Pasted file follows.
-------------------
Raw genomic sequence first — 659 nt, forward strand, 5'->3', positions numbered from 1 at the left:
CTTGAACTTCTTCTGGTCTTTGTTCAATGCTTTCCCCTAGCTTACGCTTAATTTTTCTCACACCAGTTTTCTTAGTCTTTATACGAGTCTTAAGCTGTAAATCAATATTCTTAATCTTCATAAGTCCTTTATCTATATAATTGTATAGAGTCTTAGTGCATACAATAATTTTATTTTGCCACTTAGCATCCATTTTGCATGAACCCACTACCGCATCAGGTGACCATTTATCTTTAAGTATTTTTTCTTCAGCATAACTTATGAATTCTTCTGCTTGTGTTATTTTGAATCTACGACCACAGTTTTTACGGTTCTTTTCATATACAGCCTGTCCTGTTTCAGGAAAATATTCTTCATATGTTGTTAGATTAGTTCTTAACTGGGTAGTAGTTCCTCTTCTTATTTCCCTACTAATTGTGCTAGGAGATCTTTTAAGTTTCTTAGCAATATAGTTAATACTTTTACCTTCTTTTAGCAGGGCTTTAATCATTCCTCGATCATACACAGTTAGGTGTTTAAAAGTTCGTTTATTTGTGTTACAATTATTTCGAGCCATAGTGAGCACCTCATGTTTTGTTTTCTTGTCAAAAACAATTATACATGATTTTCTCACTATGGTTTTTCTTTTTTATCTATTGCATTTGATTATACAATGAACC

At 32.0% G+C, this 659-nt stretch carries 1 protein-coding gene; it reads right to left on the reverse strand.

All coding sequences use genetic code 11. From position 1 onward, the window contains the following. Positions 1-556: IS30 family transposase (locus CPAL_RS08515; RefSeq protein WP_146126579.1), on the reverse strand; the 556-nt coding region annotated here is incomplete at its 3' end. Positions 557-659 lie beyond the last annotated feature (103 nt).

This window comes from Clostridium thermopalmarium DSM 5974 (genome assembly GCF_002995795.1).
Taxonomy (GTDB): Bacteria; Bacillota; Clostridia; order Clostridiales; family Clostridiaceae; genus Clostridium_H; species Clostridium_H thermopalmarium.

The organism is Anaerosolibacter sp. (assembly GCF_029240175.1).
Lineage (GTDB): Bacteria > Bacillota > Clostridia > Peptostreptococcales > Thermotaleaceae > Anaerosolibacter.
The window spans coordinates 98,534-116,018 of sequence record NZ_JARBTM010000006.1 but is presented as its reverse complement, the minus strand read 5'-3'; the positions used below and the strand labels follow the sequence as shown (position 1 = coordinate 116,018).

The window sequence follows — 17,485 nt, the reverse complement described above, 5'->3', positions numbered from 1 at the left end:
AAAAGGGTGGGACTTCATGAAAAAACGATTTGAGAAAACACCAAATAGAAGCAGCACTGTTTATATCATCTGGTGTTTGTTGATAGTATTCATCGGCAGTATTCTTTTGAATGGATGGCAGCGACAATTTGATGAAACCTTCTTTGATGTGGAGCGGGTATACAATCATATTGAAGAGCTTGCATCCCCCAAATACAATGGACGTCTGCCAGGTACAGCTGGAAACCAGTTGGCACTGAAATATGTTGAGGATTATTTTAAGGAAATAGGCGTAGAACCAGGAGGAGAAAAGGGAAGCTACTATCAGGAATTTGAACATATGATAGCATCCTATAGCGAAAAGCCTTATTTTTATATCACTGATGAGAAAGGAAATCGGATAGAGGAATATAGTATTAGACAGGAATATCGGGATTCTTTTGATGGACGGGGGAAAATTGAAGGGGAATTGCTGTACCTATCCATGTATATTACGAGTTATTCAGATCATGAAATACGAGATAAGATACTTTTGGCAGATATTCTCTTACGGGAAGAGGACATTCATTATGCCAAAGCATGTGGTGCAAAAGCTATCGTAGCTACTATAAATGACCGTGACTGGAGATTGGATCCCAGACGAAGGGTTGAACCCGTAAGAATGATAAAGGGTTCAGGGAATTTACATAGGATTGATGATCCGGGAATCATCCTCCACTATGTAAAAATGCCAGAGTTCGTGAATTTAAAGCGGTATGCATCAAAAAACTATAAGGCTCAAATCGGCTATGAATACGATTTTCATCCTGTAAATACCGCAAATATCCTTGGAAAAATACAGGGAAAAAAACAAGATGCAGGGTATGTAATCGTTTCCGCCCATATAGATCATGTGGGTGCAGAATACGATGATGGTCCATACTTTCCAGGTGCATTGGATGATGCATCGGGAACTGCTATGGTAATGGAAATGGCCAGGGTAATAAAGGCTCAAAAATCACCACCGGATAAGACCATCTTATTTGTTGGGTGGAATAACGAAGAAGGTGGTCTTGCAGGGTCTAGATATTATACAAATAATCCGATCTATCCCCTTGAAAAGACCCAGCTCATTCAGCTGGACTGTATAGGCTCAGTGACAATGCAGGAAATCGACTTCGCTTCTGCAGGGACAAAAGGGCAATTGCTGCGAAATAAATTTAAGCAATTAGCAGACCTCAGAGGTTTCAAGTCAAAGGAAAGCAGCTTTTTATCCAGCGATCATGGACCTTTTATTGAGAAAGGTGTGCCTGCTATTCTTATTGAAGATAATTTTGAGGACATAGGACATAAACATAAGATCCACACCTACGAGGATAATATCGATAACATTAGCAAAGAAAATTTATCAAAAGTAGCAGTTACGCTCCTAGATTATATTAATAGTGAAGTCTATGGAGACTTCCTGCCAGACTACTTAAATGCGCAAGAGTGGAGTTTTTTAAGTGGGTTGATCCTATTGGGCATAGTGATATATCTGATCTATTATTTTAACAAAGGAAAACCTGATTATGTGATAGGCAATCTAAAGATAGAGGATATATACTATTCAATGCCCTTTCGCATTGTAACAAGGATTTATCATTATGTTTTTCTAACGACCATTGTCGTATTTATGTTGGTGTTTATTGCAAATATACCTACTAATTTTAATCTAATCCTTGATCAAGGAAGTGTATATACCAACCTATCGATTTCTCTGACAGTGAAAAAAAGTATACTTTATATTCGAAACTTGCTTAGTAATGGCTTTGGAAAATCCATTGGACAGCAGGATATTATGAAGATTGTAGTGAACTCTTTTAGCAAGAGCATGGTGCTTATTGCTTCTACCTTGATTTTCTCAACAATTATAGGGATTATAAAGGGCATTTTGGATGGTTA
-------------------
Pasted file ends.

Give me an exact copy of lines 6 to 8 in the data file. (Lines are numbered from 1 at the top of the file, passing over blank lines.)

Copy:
Taxonomy (GTDB): Bacteria; Bacillota; Clostridia; order Clostridiales; family Clostridiaceae; genus Clostridium_H; species Clostridium_H thermopalmarium.

The organism is Anaerosolibacter sp. (assembly GCF_029240175.1).
Lineage (GTDB): Bacteria > Bacillota > Clostridia > Peptostreptococcales > Thermotaleaceae > Anaerosolibacter.